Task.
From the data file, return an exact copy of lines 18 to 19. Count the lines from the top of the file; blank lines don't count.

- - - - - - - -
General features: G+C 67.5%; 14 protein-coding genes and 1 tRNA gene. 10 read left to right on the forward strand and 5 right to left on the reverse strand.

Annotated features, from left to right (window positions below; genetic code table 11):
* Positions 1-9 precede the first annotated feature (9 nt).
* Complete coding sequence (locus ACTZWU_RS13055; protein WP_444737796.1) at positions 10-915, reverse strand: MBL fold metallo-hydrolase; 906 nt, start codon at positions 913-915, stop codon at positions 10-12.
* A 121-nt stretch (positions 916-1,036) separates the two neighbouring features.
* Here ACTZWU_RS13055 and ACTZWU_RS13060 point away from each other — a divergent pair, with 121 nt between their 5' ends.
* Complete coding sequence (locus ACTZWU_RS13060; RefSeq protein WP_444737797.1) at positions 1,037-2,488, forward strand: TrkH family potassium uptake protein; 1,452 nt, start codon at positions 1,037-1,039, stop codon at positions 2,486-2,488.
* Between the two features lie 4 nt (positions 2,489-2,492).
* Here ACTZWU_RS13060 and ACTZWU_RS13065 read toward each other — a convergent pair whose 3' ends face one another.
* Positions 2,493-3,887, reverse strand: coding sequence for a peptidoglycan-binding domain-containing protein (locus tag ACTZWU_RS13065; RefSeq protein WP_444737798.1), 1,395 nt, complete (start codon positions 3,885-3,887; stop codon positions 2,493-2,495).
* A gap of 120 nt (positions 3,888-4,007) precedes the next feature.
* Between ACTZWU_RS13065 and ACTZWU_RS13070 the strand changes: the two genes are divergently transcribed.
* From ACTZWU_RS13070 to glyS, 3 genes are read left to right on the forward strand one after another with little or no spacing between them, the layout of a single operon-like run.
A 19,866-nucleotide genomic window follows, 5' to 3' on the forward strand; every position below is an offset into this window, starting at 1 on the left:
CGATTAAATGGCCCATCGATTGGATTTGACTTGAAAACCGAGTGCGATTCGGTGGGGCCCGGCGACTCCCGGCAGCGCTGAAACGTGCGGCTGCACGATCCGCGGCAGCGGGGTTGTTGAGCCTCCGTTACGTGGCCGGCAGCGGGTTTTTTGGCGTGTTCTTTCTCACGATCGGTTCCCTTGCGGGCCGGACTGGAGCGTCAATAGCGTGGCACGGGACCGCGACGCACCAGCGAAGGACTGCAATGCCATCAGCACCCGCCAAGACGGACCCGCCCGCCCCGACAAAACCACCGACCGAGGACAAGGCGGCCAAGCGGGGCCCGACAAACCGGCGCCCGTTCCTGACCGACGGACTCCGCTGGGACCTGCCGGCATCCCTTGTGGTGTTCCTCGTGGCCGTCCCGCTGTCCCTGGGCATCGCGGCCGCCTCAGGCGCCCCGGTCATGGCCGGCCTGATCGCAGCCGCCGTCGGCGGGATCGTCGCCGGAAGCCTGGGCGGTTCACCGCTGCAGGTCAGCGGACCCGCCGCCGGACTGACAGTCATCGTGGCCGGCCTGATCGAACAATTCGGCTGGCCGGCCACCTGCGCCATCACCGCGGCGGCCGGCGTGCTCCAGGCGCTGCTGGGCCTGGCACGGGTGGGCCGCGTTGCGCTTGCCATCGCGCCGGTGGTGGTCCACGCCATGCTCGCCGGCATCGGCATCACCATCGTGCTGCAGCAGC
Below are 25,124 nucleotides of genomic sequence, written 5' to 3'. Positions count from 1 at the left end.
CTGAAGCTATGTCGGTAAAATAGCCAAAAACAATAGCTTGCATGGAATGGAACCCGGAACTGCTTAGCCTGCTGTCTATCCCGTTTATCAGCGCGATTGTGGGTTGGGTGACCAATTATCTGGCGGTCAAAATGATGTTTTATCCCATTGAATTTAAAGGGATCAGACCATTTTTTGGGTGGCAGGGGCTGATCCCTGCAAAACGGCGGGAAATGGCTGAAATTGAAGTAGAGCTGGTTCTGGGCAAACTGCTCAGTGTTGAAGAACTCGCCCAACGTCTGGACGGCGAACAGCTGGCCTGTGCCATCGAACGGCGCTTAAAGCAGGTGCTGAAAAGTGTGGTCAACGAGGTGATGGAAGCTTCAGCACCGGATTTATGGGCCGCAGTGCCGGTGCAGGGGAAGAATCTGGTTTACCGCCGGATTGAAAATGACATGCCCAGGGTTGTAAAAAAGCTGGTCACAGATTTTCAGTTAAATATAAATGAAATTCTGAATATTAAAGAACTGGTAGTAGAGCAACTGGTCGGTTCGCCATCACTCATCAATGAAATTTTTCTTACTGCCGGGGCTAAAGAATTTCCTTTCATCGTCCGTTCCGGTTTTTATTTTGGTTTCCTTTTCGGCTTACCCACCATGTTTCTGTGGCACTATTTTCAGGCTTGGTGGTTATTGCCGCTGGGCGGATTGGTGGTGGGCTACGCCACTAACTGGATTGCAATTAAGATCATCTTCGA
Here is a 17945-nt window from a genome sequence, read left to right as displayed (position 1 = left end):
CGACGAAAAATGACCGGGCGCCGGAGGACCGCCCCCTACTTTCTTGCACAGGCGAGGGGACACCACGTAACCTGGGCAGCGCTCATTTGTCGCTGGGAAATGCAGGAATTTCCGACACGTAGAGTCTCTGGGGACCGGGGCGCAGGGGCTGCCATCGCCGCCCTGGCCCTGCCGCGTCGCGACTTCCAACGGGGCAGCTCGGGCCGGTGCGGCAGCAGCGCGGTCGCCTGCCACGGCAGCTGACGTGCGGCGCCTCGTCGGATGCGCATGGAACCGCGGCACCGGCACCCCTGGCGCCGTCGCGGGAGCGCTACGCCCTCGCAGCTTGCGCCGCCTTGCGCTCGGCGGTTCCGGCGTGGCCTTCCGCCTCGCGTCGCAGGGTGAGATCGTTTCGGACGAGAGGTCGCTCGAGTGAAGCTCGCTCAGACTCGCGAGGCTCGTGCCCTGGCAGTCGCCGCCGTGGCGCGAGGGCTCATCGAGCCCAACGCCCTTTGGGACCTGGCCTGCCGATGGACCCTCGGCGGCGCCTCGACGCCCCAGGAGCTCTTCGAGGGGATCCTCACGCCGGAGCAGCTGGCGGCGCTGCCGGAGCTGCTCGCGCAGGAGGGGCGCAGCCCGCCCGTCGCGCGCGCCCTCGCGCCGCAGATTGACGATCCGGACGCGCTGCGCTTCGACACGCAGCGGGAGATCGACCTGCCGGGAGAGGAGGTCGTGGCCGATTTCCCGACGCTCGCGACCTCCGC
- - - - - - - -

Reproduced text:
Here is a 17945-nt window from a genome sequence, read left to right as displayed (position 1 = left end):
CGACGAAAAATGACCGGGCGCCGGAGGACCGCCCCCTACTTTCTTGCACAGGCGAGGGGACACCACGTAACCTGGGCAGCGCTCATTTGTCGCTGGGAAATGCAGGAATTTCCGACACGTAGAGTCTCTGGGGACCGGGGCGCAGGGGCTGCCATCGCCGCCCTGGCCCTGCCGCGTCGCGACTTCCAACGGGGCAGCTCGGGCCGGTGCGGCAGCAGCGCGGTCGCCTGCCACGGCAGCTGACGTGCGGCGCCTCGTCGGATGCGCATGGAACCGCGGCACCGGCACCCCTGGCGCCGTCGCGGGAGCGCTACGCCCTCGCAGCTTGCGCCGCCTTGCGCTCGGCGGTTCCGGCGTGGCCTTCCGCCTCGCGTCGCAGGGTGAGATCGTTTCGGACGAGAGGTCGCTCGAGTGAAGCTCGCTCAGACTCGCGAGGCTCGTGCCCTGGCAGTCGCCGCCGTGGCGCGAGGGCTCATCGAGCCCAACGCCCTTTGGGACCTGGCCTGCCGATGGACCCTCGGCGGCGCCTCGACGCCCCAGGAGCTCTTCGAGGGGATCCTCACGCCGGAGCAGCTGGCGGCGCTGCCGGAGCTGCTCGCGCAGGAGGGGCGCAGCCCGCCCGTCGCGCGCGCCCTCGCGCCGCAGATTGACGATCCGGACGCGCTGCGCTTCGACACGCAGCGGGAGATCGACCTGCCGGGAGAGGAGGTCGTGGCCGATTTCCCGACGCTCGCGACCTCCGC